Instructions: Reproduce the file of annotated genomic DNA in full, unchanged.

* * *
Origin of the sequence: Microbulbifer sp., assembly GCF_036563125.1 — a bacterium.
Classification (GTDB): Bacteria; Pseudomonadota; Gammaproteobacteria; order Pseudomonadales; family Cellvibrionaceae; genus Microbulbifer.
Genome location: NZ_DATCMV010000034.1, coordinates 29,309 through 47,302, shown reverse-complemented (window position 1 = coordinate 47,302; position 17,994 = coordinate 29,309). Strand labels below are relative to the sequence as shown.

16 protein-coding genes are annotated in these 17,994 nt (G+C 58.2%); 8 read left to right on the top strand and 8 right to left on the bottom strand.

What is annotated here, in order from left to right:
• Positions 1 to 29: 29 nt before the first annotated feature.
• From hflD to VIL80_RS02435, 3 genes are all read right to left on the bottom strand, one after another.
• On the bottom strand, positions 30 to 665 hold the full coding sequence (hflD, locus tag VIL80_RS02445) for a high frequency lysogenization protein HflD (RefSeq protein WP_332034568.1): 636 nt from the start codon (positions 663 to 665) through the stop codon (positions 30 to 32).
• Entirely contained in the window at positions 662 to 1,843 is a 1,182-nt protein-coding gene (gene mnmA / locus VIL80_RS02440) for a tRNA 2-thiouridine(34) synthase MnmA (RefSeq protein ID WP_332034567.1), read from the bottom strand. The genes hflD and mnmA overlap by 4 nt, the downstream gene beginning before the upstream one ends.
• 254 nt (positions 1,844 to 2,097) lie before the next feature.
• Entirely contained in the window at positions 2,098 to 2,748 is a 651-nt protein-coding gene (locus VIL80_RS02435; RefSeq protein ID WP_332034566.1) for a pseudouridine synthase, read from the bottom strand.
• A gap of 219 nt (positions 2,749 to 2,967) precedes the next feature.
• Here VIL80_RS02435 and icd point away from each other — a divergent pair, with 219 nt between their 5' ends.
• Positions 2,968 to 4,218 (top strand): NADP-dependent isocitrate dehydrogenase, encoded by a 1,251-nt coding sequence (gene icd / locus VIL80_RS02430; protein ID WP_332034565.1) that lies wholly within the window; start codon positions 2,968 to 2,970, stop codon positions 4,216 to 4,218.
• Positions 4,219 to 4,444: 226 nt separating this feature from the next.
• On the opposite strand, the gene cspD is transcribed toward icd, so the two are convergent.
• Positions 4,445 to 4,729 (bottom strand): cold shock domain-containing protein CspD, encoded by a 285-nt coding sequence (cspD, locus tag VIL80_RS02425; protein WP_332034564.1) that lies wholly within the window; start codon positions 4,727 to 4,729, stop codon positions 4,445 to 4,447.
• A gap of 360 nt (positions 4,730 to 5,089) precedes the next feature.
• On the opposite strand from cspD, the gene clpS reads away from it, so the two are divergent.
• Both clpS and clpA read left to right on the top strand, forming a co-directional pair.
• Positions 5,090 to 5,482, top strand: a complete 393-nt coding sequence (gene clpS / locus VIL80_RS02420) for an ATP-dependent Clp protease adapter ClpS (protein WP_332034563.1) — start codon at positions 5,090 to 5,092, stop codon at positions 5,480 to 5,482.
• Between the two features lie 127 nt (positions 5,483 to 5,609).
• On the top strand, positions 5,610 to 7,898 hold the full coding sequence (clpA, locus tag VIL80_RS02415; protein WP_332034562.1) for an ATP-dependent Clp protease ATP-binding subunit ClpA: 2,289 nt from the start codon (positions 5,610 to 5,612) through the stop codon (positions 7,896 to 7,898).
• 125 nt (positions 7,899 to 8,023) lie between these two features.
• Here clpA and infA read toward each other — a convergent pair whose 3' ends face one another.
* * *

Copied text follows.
Origin of the sequence: Microbulbifer sp., assembly GCF_036563125.1 — a bacterium.
Classification (GTDB): Bacteria; Pseudomonadota; Gammaproteobacteria; order Pseudomonadales; family Cellvibrionaceae; genus Microbulbifer.
Genome location: NZ_DATCMV010000034.1, coordinates 29,309 through 47,302, shown reverse-complemented (window position 1 = coordinate 47,302; position 17,994 = coordinate 29,309). Strand labels below are relative to the sequence as shown.

16 protein-coding genes are annotated in these 17,994 nt (G+C 58.2%); 8 read left to right on the top strand and 8 right to left on the bottom strand.

What is annotated here, in order from left to right:
• Positions 1 to 29: 29 nt before the first annotated feature.
• From hflD to VIL80_RS02435, 3 genes are all read right to left on the bottom strand, one after another.
• On the bottom strand, positions 30 to 665 hold the full coding sequence (hflD, locus tag VIL80_RS02445) for a high frequency lysogenization protein HflD (RefSeq protein WP_332034568.1): 636 nt from the start codon (positions 663 to 665) through the stop codon (positions 30 to 32).
• Entirely contained in the window at positions 662 to 1,843 is a 1,182-nt protein-coding gene (gene mnmA / locus VIL80_RS02440) for a tRNA 2-thiouridine(34) synthase MnmA (RefSeq protein ID WP_332034567.1), read from the bottom strand. The genes hflD and mnmA overlap by 4 nt, the downstream gene beginning before the upstream one ends.
• 254 nt (positions 1,844 to 2,097) lie before the next feature.
• Entirely contained in the window at positions 2,098 to 2,748 is a 651-nt protein-coding gene (locus VIL80_RS02435; RefSeq protein ID WP_332034566.1) for a pseudouridine synthase, read from the bottom strand.
• A gap of 219 nt (positions 2,749 to 2,967) precedes the next feature.
• Here VIL80_RS02435 and icd point away from each other — a divergent pair, with 219 nt between their 5' ends.
• Positions 2,968 to 4,218 (top strand): NADP-dependent isocitrate dehydrogenase, encoded by a 1,251-nt coding sequence (gene icd / locus VIL80_RS02430; protein ID WP_332034565.1) that lies wholly within the window; start codon positions 2,968 to 2,970, stop codon positions 4,216 to 4,218.
• Positions 4,219 to 4,444: 226 nt separating this feature from the next.
• On the opposite strand, the gene cspD is transcribed toward icd, so the two are convergent.
• Positions 4,445 to 4,729 (bottom strand): cold shock domain-containing protein CspD, encoded by a 285-nt coding sequence (cspD, locus tag VIL80_RS02425; protein WP_332034564.1) that lies wholly within the window; start codon positions 4,727 to 4,729, stop codon positions 4,445 to 4,447.
• A gap of 360 nt (positions 4,730 to 5,089) precedes the next feature.
• On the opposite strand from cspD, the gene clpS reads away from it, so the two are divergent.
• Both clpS and clpA read left to right on the top strand, forming a co-directional pair.
• Positions 5,090 to 5,482, top strand: a complete 393-nt coding sequence (gene clpS / locus VIL80_RS02420) for an ATP-dependent Clp protease adapter ClpS (protein WP_332034563.1) — start codon at positions 5,090 to 5,092, stop codon at positions 5,480 to 5,482.
• Between the two features lie 127 nt (positions 5,483 to 5,609).
• On the top strand, positions 5,610 to 7,898 hold the full coding sequence (clpA, locus tag VIL80_RS02415; protein WP_332034562.1) for an ATP-dependent Clp protease ATP-binding subunit ClpA: 2,289 nt from the start codon (positions 5,610 to 5,612) through the stop codon (positions 7,896 to 7,898).
• 125 nt (positions 7,899 to 8,023) lie between these two features.
• Here clpA and infA read toward each other — a convergent pair whose 3' ends face one another.